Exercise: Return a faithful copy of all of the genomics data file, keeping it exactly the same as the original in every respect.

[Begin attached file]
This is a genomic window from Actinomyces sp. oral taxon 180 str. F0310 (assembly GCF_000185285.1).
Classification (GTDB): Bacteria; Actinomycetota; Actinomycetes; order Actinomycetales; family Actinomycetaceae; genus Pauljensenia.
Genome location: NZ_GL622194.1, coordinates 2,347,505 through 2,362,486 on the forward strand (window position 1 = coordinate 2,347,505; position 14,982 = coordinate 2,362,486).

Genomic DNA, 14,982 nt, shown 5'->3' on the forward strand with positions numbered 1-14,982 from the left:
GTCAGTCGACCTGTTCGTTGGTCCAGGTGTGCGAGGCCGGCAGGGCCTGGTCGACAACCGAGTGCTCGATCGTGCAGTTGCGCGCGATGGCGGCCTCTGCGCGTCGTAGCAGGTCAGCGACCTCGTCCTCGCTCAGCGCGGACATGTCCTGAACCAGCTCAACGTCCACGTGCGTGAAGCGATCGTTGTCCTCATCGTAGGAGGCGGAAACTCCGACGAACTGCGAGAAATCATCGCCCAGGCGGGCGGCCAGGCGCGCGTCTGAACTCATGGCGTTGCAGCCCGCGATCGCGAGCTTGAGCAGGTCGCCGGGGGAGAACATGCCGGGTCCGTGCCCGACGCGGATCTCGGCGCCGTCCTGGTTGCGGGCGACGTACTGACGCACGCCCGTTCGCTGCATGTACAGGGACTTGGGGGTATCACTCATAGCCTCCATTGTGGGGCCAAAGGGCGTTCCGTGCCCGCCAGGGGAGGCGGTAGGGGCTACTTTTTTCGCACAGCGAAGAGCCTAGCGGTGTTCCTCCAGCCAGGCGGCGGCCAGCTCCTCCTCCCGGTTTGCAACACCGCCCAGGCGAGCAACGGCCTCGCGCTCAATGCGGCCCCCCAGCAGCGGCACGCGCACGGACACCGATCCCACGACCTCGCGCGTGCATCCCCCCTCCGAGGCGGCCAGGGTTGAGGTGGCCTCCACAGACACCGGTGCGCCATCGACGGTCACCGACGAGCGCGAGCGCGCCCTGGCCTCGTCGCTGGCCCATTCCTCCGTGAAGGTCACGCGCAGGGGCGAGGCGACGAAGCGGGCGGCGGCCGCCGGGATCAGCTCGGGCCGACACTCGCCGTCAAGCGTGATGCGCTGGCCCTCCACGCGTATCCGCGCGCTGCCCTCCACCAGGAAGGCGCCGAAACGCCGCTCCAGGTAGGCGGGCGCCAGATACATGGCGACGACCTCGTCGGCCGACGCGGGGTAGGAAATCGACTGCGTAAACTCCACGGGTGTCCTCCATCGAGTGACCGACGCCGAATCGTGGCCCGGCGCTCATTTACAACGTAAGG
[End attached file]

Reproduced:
This is a genomic window from Actinomyces sp. oral taxon 180 str. F0310 (assembly GCF_000185285.1).
Classification (GTDB): Bacteria; Actinomycetota; Actinomycetes; order Actinomycetales; family Actinomycetaceae; genus Pauljensenia.
Genome location: NZ_GL622194.1, coordinates 2,347,505 through 2,362,486 on the forward strand (window position 1 = coordinate 2,347,505; position 14,982 = coordinate 2,362,486).

Genomic DNA, 14,982 nt, shown 5'->3' on the forward strand with positions numbered 1-14,982 from the left:
GTCAGTCGACCTGTTCGTTGGTCCAGGTGTGCGAGGCCGGCAGGGCCTGGTCGACAACCGAGTGCTCGATCGTGCAGTTGCGCGCGATGGCGGCCTCTGCGCGTCGTAGCAGGTCAGCGACCTCGTCCTCGCTCAGCGCGGACATGTCCTGAACCAGCTCAACGTCCACGTGCGTGAAGCGATCGTTGTCCTCATCGTAGGAGGCGGAAACTCCGACGAACTGCGAGAAATCATCGCCCAGGCGGGCGGCCAGGCGCGCGTCTGAACTCATGGCGTTGCAGCCCGCGATCGCGAGCTTGAGCAGGTCGCCGGGGGAGAACATGCCGGGTCCGTGCCCGACGCGGATCTCGGCGCCGTCCTGGTTGCGGGCGACGTACTGACGCACGCCCGTTCGCTGCATGTACAGGGACTTGGGGGTATCACTCATAGCCTCCATTGTGGGGCCAAAGGGCGTTCCGTGCCCGCCAGGGGAGGCGGTAGGGGCTACTTTTTTCGCACAGCGAAGAGCCTAGCGGTGTTCCTCCAGCCAGGCGGCGGCCAGCTCCTCCTCCCGGTTTGCAACACCGCCCAGGCGAGCAACGGCCTCGCGCTCAATGCGGCCCCCCAGCAGCGGCACGCGCACGGACACCGATCCCACGACCTCGCGCGTGCATCCCCCCTCCGAGGCGGCCAGGGTTGAGGTGGCCTCCACAGACACCGGTGCGCCATCGACGGTCACCGACGAGCGCGAGCGCGCCCTGGCCTCGTCGCTGGCCCATTCCTCCGTGAAGGTCACGCGCAGGGGCGAGGCGACGAAGCGGGCGGCGGCCGCCGGGATCAGCTCGGGCCGACACTCGCCGTCAAGCGTGATGCGCTGGCCCTCCACGCGTATCCGCGCGCTGCCCTCCACCAGGAAGGCGCCGAAACGCCGCTCCAGGTAGGCGGGCGCCAGATACATGGCGACGACCTCGTCGGCCGACGCGGGGTAGGAAATCGACTGCGTAAACTCCACGGGTGTCCTCCATCGAGTGACCGACGCCGAATCGTGGCCCGGCGCTCATTTACAACGTAAGG